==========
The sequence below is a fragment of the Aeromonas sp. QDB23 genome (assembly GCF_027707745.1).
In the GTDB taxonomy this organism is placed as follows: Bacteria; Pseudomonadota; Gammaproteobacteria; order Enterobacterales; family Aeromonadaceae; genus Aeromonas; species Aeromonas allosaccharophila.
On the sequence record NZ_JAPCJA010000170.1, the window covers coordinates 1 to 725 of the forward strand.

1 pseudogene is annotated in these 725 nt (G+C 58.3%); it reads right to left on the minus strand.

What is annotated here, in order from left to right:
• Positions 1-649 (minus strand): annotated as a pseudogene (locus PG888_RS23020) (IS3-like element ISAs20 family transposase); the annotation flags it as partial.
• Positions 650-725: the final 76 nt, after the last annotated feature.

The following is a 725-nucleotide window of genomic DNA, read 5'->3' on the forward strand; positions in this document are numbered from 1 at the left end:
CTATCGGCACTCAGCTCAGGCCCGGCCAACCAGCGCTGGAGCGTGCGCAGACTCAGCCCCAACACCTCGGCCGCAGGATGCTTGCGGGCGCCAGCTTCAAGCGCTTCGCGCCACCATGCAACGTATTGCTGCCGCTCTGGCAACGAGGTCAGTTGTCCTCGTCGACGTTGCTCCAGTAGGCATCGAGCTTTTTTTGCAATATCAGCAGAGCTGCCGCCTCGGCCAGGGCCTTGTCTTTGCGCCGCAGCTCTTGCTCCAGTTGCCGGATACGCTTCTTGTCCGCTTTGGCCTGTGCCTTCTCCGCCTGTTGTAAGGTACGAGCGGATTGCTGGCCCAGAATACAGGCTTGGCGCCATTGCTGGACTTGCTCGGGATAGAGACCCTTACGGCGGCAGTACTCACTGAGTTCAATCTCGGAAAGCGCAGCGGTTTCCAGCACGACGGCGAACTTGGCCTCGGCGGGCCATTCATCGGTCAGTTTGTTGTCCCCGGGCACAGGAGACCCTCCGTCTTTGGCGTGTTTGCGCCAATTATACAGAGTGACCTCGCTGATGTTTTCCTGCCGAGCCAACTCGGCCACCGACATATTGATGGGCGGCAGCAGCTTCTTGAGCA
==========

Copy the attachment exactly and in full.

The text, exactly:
The sequence below is a fragment of the Aeromonas sp. QDB23 genome (assembly GCF_027707745.1).
In the GTDB taxonomy this organism is placed as follows: Bacteria; Pseudomonadota; Gammaproteobacteria; order Enterobacterales; family Aeromonadaceae; genus Aeromonas; species Aeromonas allosaccharophila.
On the sequence record NZ_JAPCJA010000170.1, the window covers coordinates 1 to 725 of the forward strand.

1 pseudogene is annotated in these 725 nt (G+C 58.3%); it reads right to left on the minus strand.

What is annotated here, in order from left to right:
• Positions 1-649 (minus strand): annotated as a pseudogene (locus PG888_RS23020) (IS3-like element ISAs20 family transposase); the annotation flags it as partial.
• Positions 650-725: the final 76 nt, after the last annotated feature.

The following is a 725-nucleotide window of genomic DNA, read 5'->3' on the forward strand; positions in this document are numbered from 1 at the left end:
CTATCGGCACTCAGCTCAGGCCCGGCCAACCAGCGCTGGAGCGTGCGCAGACTCAGCCCCAACACCTCGGCCGCAGGATGCTTGCGGGCGCCAGCTTCAAGCGCTTCGCGCCACCATGCAACGTATTGCTGCCGCTCTGGCAACGAGGTCAGTTGTCCTCGTCGACGTTGCTCCAGTAGGCATCGAGCTTTTTTTGCAATATCAGCAGAGCTGCCGCCTCGGCCAGGGCCTTGTCTTTGCGCCGCAGCTCTTGCTCCAGTTGCCGGATACGCTTCTTGTCCGCTTTGGCCTGTGCCTTCTCCGCCTGTTGTAAGGTACGAGCGGATTGCTGGCCCAGAATACAGGCTTGGCGCCATTGCTGGACTTGCTCGGGATAGAGACCCTTACGGCGGCAGTACTCACTGAGTTCAATCTCGGAAAGCGCAGCGGTTTCCAGCACGACGGCGAACTTGGCCTCGGCGGGCCATTCATCGGTCAGTTTGTTGTCCCCGGGCACAGGAGACCCTCCGTCTTTGGCGTGTTTGCGCCAATTATACAGAGTGACCTCGCTGATGTTTTCCTGCCGAGCCAACTCGGCCACCGACATATTGATGGGCGGCAGCAGCTTCTTGAGCA